Taiwan’s economy began coming out of its worst recession since 2001 in the second quarter, judging from the latest GDP data released on Thursday, but a weak job market is still raising concerns that feeble private consumption will continue to drag on the economy in coming quarters.
The latest data from the Directorate-General of Budget, Accounting and Statistics (DGBAS) shows that the nation’s economy contracted for the fourth straight quarter in the April-to-June period, but a 7.54 percent decline year-on-year for the quarter represented a clear improvement over a revised 10.13 percent contraction in the January-to-March period.
It is worth noting that the economy grew 20.69 percent in the second quarter from the previous quarter on a seasonally adjusted annualized basis, reversing a 10.16 percent decline in the first quarter and ending four consecutive quarters of decline.
It is welcome news that the economy hit bottom in the first quarter and that the recovery will continue picking up pace, albeit slowly, after Typhoon Morakot devastated areas of southern Taiwan with estimated losses of between NT$19 billion and NT$23 billion (US$579 million and US$700 million).
The DGBAS predicted that Taiwan’s economy overall would contract 4.04 percent for the full year and grow 3.92 percent next year on the back of continuing public investment, stimulus spending and improvements in exports.
Looking closer at the DGBAS report, however, questions must still be asked about the weakness of private consumption and private investment, which will hamper the pace of recovery.
Take private consumption, for example: While the nation may be on its way to bouncing back from the recession, consumers have spent little — and in spite of the government’s consumer voucher program. The question then becomes what to do to boost spending.
The reason for this is worsening unemployment and declining wages. With the unemployment rate still hovering at a record high of 5.94 percent in June, consumers are tending toward caution, while the impact of rising joblessness is also significant. The DGBAS predicted a 0.21 percent rise year-on-year in private consumption this year, which was lower than its May forecast of a 0.74 percent increase, after a decline of 0.69 percent in the first half.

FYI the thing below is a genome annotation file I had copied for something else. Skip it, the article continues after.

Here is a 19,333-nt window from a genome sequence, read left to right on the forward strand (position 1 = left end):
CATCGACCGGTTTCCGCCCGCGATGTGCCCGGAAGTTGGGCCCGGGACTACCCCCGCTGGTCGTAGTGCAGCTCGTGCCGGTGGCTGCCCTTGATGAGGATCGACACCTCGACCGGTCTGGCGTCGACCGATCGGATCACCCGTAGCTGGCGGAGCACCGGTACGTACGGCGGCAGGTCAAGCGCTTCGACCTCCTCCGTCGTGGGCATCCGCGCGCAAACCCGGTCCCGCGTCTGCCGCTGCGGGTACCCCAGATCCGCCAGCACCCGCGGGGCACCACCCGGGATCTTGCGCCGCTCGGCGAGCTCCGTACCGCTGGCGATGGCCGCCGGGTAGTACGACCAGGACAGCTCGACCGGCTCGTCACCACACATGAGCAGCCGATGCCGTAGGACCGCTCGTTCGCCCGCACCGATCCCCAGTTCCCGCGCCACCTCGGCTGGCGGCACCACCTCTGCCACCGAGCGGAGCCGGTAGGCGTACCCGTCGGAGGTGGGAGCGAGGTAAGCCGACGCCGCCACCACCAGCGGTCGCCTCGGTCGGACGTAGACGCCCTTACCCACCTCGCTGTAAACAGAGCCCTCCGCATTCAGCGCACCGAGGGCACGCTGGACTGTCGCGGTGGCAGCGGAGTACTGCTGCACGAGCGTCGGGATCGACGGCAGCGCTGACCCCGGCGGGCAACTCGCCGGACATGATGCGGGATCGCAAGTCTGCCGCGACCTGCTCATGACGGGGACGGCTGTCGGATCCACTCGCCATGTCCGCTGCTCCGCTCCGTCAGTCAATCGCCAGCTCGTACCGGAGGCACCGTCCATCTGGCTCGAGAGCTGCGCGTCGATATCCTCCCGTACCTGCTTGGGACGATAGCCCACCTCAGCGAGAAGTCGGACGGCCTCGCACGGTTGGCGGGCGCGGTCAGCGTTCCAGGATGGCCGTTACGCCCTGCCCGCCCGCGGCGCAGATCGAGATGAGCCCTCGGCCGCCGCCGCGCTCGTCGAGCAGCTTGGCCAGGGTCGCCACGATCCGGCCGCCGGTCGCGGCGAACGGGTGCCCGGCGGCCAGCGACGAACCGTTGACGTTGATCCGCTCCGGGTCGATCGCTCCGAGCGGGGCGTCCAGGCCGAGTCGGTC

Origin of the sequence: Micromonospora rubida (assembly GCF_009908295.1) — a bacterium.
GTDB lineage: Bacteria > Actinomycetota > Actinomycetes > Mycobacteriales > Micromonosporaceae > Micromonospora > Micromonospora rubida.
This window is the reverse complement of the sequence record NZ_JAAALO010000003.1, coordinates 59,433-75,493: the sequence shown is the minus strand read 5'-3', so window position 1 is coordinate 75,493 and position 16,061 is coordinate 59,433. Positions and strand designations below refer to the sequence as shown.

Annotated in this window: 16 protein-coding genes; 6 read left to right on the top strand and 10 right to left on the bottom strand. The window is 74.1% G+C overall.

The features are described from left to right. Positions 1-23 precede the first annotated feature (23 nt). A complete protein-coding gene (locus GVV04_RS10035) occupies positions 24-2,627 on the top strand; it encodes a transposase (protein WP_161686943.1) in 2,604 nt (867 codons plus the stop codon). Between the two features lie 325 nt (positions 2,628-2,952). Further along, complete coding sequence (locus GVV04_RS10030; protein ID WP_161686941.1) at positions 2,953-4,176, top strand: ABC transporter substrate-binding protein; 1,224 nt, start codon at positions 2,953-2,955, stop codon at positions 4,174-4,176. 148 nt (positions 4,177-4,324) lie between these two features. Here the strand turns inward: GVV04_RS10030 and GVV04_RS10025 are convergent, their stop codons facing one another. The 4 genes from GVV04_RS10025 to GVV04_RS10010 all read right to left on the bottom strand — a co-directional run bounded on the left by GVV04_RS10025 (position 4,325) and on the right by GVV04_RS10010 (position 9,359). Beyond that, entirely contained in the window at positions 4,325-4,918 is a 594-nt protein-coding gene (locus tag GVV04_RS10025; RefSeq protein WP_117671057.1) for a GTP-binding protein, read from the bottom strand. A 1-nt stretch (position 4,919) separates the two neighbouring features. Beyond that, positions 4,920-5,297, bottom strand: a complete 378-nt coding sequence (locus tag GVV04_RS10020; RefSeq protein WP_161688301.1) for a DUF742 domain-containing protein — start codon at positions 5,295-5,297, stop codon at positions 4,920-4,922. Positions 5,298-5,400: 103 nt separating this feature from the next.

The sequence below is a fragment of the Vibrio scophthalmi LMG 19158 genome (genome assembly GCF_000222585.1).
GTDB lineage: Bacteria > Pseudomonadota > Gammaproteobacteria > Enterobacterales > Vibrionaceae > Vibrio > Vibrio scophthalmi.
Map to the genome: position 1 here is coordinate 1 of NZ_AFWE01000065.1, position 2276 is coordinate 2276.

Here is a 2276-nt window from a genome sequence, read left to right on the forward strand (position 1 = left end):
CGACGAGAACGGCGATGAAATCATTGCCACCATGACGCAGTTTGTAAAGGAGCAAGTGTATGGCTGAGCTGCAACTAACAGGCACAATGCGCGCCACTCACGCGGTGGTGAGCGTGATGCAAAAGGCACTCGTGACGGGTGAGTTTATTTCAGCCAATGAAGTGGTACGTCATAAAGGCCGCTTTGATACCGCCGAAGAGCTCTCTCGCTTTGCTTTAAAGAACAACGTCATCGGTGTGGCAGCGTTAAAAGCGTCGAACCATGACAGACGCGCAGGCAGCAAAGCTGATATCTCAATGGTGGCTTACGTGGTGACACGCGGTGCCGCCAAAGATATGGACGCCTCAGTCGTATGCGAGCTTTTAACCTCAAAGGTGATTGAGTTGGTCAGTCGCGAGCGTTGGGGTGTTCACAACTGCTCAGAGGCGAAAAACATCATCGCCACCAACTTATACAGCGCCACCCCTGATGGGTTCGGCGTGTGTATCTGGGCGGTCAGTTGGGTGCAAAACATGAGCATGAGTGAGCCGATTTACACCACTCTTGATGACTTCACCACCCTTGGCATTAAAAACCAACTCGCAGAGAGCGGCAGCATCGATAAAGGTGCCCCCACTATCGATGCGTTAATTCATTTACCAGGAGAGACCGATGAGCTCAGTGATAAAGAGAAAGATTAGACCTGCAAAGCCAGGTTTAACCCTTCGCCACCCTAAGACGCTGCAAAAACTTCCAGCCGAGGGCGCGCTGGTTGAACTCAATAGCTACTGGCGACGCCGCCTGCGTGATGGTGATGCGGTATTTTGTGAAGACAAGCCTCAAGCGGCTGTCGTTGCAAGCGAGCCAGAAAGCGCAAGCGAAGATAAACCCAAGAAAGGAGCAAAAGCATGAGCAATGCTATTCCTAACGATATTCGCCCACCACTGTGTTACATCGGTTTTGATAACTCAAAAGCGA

In the past couple of weeks, other economic data have shown that domestic companies are adopting a more positive outlook about the second half, but for those companies aiming to boost the bottom line by slashing prices and inventories and maintaining tight control over personnel and other operating costs in response to Taiwan’s consumption woes, when the downturn ends there will still be a lag as average businesses “wait and see” before resuming investment plans.
So it is not surprising that the DGBAS has predicted that private investment will fall 36.75 percent this year from last year — worse than its May forecast of a yearly contraction of 29.02 percent. In other words, the top issue is whether economic recovery can be sustained as private investors persist in seeing storm clouds on the horizon.
The DGBAS is scheduled to release its July unemployment figure tomorrow. As the local job market has yet to show any substantial signs of positive movement, there is no room for excessive optimism on the state of the economy, which thus far has gained much of its momentum from the government’s stimulation measures rather than private initiative.
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